Chiropractic News | Chiropractic Magazine
Your Online Chiropractic Community
Chiropractic Social Network - Facebook Chiropractic Social Network - Twitter Chiropractic Social Network - Linkedin Chiropractic Social Network - Pinterest Chiropractic Social Network - Google Plus Chiropractic Social Network - YouTube Chiropractic Social Network - RSS
 
 
Featured Resources:

Resource Centers:(News, information, and tools to support your practice)


Chiropractic News

March 2009

Article Tools
Comment on this story

Share on your Social Network Post to Facebook Post to LinkedIn Post to Twitter

Author: Small business owners should practice "tough love"

FISHERS, IN--(March 11, 2009) - Whether its recession time or boom time, small business owners should look at the way they operate in order to maximize their revenues. Many small businesses are run a little loosely, because many owners believe they lack the overhead and the staff to require a lot of strict policies and procedures.

That's a mistake, according to Jim Muehlhausen, CPA and author of "The 51 Fatal Business Errors and How To Avoid Them," from Emerald Publishing.

"Every business owner is enrolled in the world's most expensive business school: The School of Hard Knocks," Muehlhausen said. "Instead of acquiring business knowledge the slow and expensive way, business owners need to capitalize on the hard-fought lessons of others. That's why benevolent dictators are the best small business leaders, because ruling by committee against that landscape rarely works."

In order to swim with the big fish without getting eaten, Muehlhausen suggests that small business owners get a little tougher and smarter to survive the nasty

water.

"There are several practices that are considered standard operating procedure that actually work against small business owners," Muehlhausen said. "First, many insist on learning hard lessons themselves rather than learn from the mistakes of their competitors. To compound the problem, they also tend to hire employees away from their competitors without realizing that chances are that the employee may be leaving because they had been fired, or they are about to be fired."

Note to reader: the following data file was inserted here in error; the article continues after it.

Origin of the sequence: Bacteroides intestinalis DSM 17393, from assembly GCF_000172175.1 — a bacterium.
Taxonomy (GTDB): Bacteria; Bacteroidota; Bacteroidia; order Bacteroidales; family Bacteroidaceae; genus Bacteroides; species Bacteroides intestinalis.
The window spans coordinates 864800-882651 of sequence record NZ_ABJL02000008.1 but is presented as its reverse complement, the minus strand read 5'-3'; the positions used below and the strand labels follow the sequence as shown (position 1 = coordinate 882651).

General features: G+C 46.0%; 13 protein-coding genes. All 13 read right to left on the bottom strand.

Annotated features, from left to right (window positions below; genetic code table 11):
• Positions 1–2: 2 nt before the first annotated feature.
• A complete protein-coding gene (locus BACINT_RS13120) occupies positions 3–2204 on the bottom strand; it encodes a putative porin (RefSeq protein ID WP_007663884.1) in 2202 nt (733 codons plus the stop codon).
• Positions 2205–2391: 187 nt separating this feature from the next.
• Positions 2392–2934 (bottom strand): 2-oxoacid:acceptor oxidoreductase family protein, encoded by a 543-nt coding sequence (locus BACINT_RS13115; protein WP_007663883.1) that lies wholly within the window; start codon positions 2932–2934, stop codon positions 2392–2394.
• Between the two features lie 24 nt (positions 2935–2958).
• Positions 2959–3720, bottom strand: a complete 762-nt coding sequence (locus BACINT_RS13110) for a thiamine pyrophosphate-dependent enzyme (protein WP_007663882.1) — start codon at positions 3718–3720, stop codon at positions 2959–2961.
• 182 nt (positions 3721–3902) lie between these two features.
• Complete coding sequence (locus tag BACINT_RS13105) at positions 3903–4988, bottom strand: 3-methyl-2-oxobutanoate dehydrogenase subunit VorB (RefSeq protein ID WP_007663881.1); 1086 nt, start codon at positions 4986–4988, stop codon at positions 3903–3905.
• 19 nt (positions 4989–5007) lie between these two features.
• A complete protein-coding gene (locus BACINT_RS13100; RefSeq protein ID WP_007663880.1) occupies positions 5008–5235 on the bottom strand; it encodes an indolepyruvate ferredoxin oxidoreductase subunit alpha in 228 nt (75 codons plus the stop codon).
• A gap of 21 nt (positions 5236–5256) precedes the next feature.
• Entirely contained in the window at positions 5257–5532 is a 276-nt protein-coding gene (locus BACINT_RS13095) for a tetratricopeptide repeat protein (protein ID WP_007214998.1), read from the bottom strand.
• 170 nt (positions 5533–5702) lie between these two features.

Muehlhausen also stresses that CEOs need to be benevolent dictators to be more effective.

"Managing employees is a lot like parenting," he said. "Employees may not like what you do, but you'll have to do it anyway. Many CEOs are afraid to be authoritarian, but they should do it anyway. They should remember two things -- first, being authoritarian does not mean you can't be nice, and second, it's the CEO's name on the big door. No one else will be blamed for the failure of staff. An autocrat is not automatically a jerk, and businesses aren't a democracy."

Share on your social network

Comments


Be the first to comment on this Article

Name
 
Location
 
Comment
Limited to 500 Characters. You have characters left.
To submit your comment, please type the security word shown in the picture. imgCaptcha
Remember information
 
 

 

Chiropractic Economics Magazine - A Chiropractic Publication

Chiropractic News



Campaign for Chiropractic

Chiropractic Economics ©2014 | 5150 Palm Valley Rd. Suite 103 | Ponte Vedra Beach, FL 32082 | P:904.285.6020 F:904.285.9944